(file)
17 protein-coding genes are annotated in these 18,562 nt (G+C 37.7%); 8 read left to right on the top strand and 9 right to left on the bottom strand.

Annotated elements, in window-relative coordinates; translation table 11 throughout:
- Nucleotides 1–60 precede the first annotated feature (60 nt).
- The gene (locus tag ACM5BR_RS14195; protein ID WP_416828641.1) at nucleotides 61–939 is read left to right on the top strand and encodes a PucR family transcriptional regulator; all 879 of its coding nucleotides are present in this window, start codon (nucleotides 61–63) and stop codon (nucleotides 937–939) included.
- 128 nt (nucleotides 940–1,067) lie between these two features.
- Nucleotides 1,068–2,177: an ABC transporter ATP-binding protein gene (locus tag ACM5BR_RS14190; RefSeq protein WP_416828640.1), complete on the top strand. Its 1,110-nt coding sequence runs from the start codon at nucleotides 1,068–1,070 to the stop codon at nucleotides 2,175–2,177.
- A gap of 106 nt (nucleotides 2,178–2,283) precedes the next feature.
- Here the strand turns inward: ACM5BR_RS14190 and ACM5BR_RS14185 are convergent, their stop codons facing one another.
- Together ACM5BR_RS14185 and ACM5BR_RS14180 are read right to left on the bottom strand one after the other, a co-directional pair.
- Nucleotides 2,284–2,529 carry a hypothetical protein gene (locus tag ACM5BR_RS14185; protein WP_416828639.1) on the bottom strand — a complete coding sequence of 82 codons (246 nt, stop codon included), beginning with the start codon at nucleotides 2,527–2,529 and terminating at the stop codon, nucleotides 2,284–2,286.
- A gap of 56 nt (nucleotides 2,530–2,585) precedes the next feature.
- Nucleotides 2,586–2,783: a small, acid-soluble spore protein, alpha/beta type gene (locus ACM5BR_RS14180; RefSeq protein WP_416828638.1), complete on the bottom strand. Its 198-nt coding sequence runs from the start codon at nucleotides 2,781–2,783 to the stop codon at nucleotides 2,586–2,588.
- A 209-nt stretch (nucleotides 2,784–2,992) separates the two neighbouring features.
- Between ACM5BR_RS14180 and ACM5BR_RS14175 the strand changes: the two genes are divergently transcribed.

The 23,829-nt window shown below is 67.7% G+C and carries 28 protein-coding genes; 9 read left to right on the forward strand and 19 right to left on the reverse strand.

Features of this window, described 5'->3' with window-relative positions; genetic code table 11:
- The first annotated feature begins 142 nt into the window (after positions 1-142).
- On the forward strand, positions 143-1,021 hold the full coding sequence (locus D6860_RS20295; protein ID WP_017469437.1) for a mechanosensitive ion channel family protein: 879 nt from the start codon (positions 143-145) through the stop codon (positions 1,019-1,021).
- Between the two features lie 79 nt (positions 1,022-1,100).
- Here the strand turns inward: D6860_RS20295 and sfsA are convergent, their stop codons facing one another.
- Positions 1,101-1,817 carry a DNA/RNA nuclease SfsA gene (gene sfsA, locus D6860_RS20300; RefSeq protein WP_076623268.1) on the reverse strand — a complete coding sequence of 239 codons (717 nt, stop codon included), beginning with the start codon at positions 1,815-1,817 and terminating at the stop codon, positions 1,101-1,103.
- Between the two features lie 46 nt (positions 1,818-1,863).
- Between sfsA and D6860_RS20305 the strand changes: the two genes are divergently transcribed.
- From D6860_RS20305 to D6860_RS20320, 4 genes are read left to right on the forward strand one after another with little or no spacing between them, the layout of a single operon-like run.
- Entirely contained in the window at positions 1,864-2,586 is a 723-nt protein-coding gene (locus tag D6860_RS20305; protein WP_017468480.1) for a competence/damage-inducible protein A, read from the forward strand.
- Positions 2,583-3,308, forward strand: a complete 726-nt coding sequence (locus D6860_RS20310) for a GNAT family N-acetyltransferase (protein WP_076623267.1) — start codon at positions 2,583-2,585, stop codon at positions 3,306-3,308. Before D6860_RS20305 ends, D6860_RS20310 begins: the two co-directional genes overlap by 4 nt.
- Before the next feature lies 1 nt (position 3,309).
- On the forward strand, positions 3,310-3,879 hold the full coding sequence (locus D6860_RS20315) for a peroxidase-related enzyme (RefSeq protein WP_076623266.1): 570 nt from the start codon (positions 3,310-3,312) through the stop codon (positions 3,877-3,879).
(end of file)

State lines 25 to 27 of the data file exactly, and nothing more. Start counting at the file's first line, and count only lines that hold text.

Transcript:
- Entirely contained in the window at positions 1,864-2,586 is a 723-nt protein-coding gene (locus tag D6860_RS20305; protein WP_017468480.1) for a competence/damage-inducible protein A, read from the forward strand.
- Positions 2,583-3,308, forward strand: a complete 726-nt coding sequence (locus D6860_RS20310) for a GNAT family N-acetyltransferase (protein WP_076623267.1) — start codon at positions 2,583-2,585, stop codon at positions 3,306-3,308. Before D6860_RS20305 ends, D6860_RS20310 begins: the two co-directional genes overlap by 4 nt.
- Before the next feature lies 1 nt (position 3,309).